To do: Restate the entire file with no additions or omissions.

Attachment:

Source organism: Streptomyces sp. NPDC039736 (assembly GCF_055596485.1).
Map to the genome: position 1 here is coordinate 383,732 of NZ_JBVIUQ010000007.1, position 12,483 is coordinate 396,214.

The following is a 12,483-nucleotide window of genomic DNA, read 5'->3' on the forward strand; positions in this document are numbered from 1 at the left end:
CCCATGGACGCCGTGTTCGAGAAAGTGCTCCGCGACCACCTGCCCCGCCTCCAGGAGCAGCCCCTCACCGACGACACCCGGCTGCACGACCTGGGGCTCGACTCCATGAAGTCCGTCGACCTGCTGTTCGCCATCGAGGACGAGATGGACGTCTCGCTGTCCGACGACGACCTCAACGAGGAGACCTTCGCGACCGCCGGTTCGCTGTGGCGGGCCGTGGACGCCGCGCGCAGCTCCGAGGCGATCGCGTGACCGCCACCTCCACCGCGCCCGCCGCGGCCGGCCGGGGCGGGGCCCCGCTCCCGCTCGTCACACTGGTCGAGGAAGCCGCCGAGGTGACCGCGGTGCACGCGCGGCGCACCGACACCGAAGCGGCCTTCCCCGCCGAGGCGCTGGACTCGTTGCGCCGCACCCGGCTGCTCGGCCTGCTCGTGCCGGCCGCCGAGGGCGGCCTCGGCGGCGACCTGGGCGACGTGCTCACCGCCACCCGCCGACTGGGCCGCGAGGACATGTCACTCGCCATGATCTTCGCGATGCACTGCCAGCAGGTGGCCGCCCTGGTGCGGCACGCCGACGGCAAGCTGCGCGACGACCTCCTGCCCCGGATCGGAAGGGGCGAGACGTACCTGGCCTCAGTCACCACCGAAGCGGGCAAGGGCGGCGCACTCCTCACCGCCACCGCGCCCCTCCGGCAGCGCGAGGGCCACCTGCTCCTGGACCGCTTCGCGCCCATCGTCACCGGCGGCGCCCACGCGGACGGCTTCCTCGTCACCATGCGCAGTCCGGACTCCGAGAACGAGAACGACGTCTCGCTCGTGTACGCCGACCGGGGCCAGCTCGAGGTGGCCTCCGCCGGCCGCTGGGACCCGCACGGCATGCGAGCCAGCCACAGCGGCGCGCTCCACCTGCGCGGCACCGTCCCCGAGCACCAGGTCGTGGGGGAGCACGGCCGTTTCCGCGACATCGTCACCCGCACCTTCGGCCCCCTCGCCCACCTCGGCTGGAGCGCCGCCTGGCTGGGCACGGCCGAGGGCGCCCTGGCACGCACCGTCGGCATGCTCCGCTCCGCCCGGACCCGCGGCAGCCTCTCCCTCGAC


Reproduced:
Source organism: Streptomyces sp. NPDC039736 (assembly GCF_055596485.1).
Map to the genome: position 1 here is coordinate 383,732 of NZ_JBVIUQ010000007.1, position 12,483 is coordinate 396,214.

The following is a 12,483-nucleotide window of genomic DNA, read 5'->3' on the forward strand; positions in this document are numbered from 1 at the left end:
CCCATGGACGCCGTGTTCGAGAAAGTGCTCCGCGACCACCTGCCCCGCCTCCAGGAGCAGCCCCTCACCGACGACACCCGGCTGCACGACCTGGGGCTCGACTCCATGAAGTCCGTCGACCTGCTGTTCGCCATCGAGGACGAGATGGACGTCTCGCTGTCCGACGACGACCTCAACGAGGAGACCTTCGCGACCGCCGGTTCGCTGTGGCGGGCCGTGGACGCCGCGCGCAGCTCCGAGGCGATCGCGTGACCGCCACCTCCACCGCGCCCGCCGCGGCCGGCCGGGGCGGGGCCCCGCTCCCGCTCGTCACACTGGTCGAGGAAGCCGCCGAGGTGACCGCGGTGCACGCGCGGCGCACCGACACCGAAGCGGCCTTCCCCGCCGAGGCGCTGGACTCGTTGCGCCGCACCCGGCTGCTCGGCCTGCTCGTGCCGGCCGCCGAGGGCGGCCTCGGCGGCGACCTGGGCGACGTGCTCACCGCCACCCGCCGACTGGGCCGCGAGGACATGTCACTCGCCATGATCTTCGCGATGCACTGCCAGCAGGTGGCCGCCCTGGTGCGGCACGCCGACGGCAAGCTGCGCGACGACCTCCTGCCCCGGATCGGAAGGGGCGAGACGTACCTGGCCTCAGTCACCACCGAAGCGGGCAAGGGCGGCGCACTCCTCACCGCCACCGCGCCCCTCCGGCAGCGCGAGGGCCACCTGCTCCTGGACCGCTTCGCGCCCATCGTCACCGGCGGCGCCCACGCGGACGGCTTCCTCGTCACCATGCGCAGTCCGGACTCCGAGAACGAGAACGACGTCTCGCTCGTGTACGCCGACCGGGGCCAGCTCGAGGTGGCCTCCGCCGGCCGCTGGGACCCGCACGGCATGCGAGCCAGCCACAGCGGCGCGCTCCACCTGCGCGGCACCGTCCCCGAGCACCAGGTCGTGGGGGAGCACGGCCGTTTCCGCGACATCGTCACCCGCACCTTCGGCCCCCTCGCCCACCTCGGCTGGAGCGCCGCCTGGCTGGGCACGGCCGAGGGCGCCCTGGCACGCACCGTCGGCATGCTCCGCTCCGCCCGGACCCGCGGCAGCCTCTCCCTCGAC